While shooter fans are eagerly awaiting the arrival of id Software’s Doom (2016) on the Nintendo Switch, it shouldn’t surprise them that other developers are testing the platform’s mature waters.
Now, Rogue Trooper Redux is by no means a perfect game -- it’s a fun retro romp that has its share of flaws and misgivings -- but it proves a much-needed point: Mature shooters, whether remasters of 11-year-old cult classics or ports of the latest and greatest, have a more than welcome home on the Nintendo Switch.
For the first time in a long time, a Nintendo console feels like the perfect place for a Call of Duty or Battlefield. Earlier this year, Splatoon 2 proved that the console could manage a competitive shooter with intuitive controls and seamlessly translate from docked mode to handheld. While the game has its hangups with online multiplayer, it mostly worked in function.
Rogue Trooper Redux follows a similar path. The single player campaign, clocking in at around six hours, is a taste of what’s to come. It’s a low-risk, high-reward test to see whether the genre works, celebrating one of Rebellion’s classics in the meantime.
And when we look forward into later this year and early next, when games like Doom, Wolfenstein II: The New Colossus, PayDay and Morphie’s Law make their way to the Switch, we’re left hopeful that they’ll knock it out of the park.
Sure, Rogue Trooper Redux is a third-person shooter, while Doom and Wolfenstein are first-person, so one can show off the console’s ability to manage things like taking cover, while the other can focus on fast, fluid gunplay. We’re not here to compare the two, but to see them as two sides of a similar coin: developers finding footing for a mature game on the Switch.
And the controls of Rogue Trooper Redux are fairly easy to grasp, though they do suffer from feeling a bit ancient. Controlling Rogue, the titular character, and moving the camera around feels natural on the Switch; A bit more so than on, say, the Nintendo 3DS or PlayStation Vita. Part of that comes from having full-function analog sticks, the other comes from the ergonomics of the Switch.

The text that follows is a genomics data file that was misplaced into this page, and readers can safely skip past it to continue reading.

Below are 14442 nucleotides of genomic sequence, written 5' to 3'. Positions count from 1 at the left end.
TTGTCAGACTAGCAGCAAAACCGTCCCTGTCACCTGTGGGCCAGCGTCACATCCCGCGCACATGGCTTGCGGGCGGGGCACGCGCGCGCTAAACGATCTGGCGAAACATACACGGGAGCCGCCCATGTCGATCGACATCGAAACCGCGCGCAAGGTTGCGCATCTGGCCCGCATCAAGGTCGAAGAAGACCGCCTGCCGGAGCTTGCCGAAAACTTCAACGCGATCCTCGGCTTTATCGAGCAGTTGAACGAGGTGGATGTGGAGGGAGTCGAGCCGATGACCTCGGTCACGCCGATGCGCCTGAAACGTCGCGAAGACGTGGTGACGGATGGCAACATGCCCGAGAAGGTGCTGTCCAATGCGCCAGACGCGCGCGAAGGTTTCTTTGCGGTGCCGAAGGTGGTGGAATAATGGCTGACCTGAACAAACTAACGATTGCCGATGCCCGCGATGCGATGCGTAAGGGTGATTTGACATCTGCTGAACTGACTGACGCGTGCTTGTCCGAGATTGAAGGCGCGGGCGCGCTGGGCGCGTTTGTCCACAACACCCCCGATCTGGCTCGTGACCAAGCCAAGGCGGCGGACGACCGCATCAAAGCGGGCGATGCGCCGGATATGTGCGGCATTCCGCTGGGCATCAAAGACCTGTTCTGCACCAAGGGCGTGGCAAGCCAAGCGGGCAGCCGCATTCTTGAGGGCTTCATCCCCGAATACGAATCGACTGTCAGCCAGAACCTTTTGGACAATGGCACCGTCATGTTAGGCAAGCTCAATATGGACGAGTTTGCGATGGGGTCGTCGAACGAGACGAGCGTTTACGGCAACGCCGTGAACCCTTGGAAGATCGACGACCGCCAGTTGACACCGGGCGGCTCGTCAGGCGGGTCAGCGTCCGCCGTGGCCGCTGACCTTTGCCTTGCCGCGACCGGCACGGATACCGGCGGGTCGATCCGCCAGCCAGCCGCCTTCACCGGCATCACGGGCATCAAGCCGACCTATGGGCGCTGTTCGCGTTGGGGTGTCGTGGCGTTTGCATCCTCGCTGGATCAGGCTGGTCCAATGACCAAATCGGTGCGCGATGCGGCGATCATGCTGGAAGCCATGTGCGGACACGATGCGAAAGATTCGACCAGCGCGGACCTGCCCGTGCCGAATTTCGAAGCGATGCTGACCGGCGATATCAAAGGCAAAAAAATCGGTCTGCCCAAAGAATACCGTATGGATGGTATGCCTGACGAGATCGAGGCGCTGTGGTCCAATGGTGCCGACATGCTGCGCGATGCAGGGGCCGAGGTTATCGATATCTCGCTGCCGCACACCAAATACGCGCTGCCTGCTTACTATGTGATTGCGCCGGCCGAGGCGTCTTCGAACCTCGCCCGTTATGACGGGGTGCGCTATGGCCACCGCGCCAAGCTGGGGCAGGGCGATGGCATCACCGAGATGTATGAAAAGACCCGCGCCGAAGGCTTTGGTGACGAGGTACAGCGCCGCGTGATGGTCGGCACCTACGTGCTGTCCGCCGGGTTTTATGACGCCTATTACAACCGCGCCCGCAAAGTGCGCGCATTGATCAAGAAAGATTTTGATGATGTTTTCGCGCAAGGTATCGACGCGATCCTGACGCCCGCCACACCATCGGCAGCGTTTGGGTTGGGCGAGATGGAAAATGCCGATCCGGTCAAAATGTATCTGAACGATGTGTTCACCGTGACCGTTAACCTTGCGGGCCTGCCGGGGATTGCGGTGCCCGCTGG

The major worry here is in the shooting gameplay, which feels only slightly off given the Switch’s lack of analog triggers. Unfortunately, this results in feeling like you’re clicking another button down, rather than pulling a trigger. Will this affect single player gameplay in Doom and Wolfenstein? Probably not. But for the former, this could be a dealbreaker for online multiplayer.
Other aspects of the gameplay, including crafting upgrades, salvaging loot from enemies and a health pack-based recharge system work pretty well. We’re not the biggest fan of the game’s UI, but that’s a small problem to have when everything else seems to work. Looting and grinding could be big sells, should games like Borderlands or Destiny ever make their way to the platform.
While Rogue Trooper Redux may just end up as a small blip on the radar for many, if the genre succeeds, it might be looked back on as the perfect test subject. Of course, we’re only a month or so away from seeing if Doom can prove true on November 10.
For now, if you want to see what a mature shooter on the Switch has to offer, whether you’re a fan of the original Rogue Trooper game, the comics, or are just looking for a relatively cheap, fun-to-play title on the Switch, Rogue Trooper Redux is here for you.
Plus, the online multiplayer is pretty fun, once you get the hang of it.
Rogue Trooper Redux is now available on Nintendo Switch, PlayStation 4, Xbox One and PC.